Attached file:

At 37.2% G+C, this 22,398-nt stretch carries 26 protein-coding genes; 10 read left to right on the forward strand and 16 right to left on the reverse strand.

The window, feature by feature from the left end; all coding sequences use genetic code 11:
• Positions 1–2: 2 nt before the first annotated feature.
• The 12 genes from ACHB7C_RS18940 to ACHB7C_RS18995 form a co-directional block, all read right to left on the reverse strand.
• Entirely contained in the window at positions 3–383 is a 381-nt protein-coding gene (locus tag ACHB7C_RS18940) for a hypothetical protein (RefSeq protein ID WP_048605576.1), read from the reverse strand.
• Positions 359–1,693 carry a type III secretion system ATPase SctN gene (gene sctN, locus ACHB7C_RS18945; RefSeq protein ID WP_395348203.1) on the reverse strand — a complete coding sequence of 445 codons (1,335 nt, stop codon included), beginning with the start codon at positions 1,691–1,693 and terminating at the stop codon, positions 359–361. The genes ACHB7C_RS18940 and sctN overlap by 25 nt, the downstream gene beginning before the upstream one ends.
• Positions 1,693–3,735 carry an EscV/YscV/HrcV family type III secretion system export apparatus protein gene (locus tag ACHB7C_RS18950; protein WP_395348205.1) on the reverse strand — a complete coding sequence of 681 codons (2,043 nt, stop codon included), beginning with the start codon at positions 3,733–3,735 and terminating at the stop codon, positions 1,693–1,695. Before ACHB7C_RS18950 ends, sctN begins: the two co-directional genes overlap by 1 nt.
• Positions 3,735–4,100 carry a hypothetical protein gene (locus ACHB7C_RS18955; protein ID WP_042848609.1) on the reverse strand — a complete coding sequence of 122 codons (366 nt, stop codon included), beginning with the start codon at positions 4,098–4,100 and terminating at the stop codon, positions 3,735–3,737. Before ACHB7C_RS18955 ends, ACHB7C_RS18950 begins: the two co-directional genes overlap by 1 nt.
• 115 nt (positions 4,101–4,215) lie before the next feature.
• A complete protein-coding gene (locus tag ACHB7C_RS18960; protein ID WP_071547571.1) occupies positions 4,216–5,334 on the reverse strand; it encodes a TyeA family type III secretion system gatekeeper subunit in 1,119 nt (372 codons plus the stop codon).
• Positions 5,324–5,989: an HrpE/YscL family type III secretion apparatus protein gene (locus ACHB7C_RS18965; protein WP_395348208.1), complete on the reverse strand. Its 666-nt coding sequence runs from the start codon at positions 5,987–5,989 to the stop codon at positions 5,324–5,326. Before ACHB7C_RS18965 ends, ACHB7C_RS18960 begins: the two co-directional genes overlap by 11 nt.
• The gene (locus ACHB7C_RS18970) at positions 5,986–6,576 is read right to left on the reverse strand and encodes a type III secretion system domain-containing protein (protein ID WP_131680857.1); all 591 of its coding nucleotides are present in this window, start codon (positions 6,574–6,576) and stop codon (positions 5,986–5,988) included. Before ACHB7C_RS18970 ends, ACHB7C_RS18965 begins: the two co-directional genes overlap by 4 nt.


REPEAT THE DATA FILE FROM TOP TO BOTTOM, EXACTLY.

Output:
At 37.2% G+C, this 22,398-nt stretch carries 26 protein-coding genes; 10 read left to right on the forward strand and 16 right to left on the reverse strand.

The window, feature by feature from the left end; all coding sequences use genetic code 11:
• Positions 1–2: 2 nt before the first annotated feature.
• The 12 genes from ACHB7C_RS18940 to ACHB7C_RS18995 form a co-directional block, all read right to left on the reverse strand.
• Entirely contained in the window at positions 3–383 is a 381-nt protein-coding gene (locus tag ACHB7C_RS18940) for a hypothetical protein (RefSeq protein ID WP_048605576.1), read from the reverse strand.
• Positions 359–1,693 carry a type III secretion system ATPase SctN gene (gene sctN, locus ACHB7C_RS18945; RefSeq protein ID WP_395348203.1) on the reverse strand — a complete coding sequence of 445 codons (1,335 nt, stop codon included), beginning with the start codon at positions 1,691–1,693 and terminating at the stop codon, positions 359–361. The genes ACHB7C_RS18940 and sctN overlap by 25 nt, the downstream gene beginning before the upstream one ends.
• Positions 1,693–3,735 carry an EscV/YscV/HrcV family type III secretion system export apparatus protein gene (locus tag ACHB7C_RS18950; protein WP_395348205.1) on the reverse strand — a complete coding sequence of 681 codons (2,043 nt, stop codon included), beginning with the start codon at positions 3,733–3,735 and terminating at the stop codon, positions 1,693–1,695. Before ACHB7C_RS18950 ends, sctN begins: the two co-directional genes overlap by 1 nt.
• Positions 3,735–4,100 carry a hypothetical protein gene (locus ACHB7C_RS18955; protein ID WP_042848609.1) on the reverse strand — a complete coding sequence of 122 codons (366 nt, stop codon included), beginning with the start codon at positions 4,098–4,100 and terminating at the stop codon, positions 3,735–3,737. Before ACHB7C_RS18955 ends, ACHB7C_RS18950 begins: the two co-directional genes overlap by 1 nt.
• 115 nt (positions 4,101–4,215) lie before the next feature.
• A complete protein-coding gene (locus tag ACHB7C_RS18960; protein ID WP_071547571.1) occupies positions 4,216–5,334 on the reverse strand; it encodes a TyeA family type III secretion system gatekeeper subunit in 1,119 nt (372 codons plus the stop codon).
• Positions 5,324–5,989: an HrpE/YscL family type III secretion apparatus protein gene (locus ACHB7C_RS18965; protein WP_395348208.1), complete on the reverse strand. Its 666-nt coding sequence runs from the start codon at positions 5,987–5,989 to the stop codon at positions 5,324–5,326. Before ACHB7C_RS18965 ends, ACHB7C_RS18960 begins: the two co-directional genes overlap by 11 nt.
• The gene (locus ACHB7C_RS18970) at positions 5,986–6,576 is read right to left on the reverse strand and encodes a type III secretion system domain-containing protein (protein ID WP_131680857.1); all 591 of its coding nucleotides are present in this window, start codon (positions 6,574–6,576) and stop codon (positions 5,986–5,988) included. Before ACHB7C_RS18970 ends, ACHB7C_RS18965 begins: the two co-directional genes overlap by 4 nt.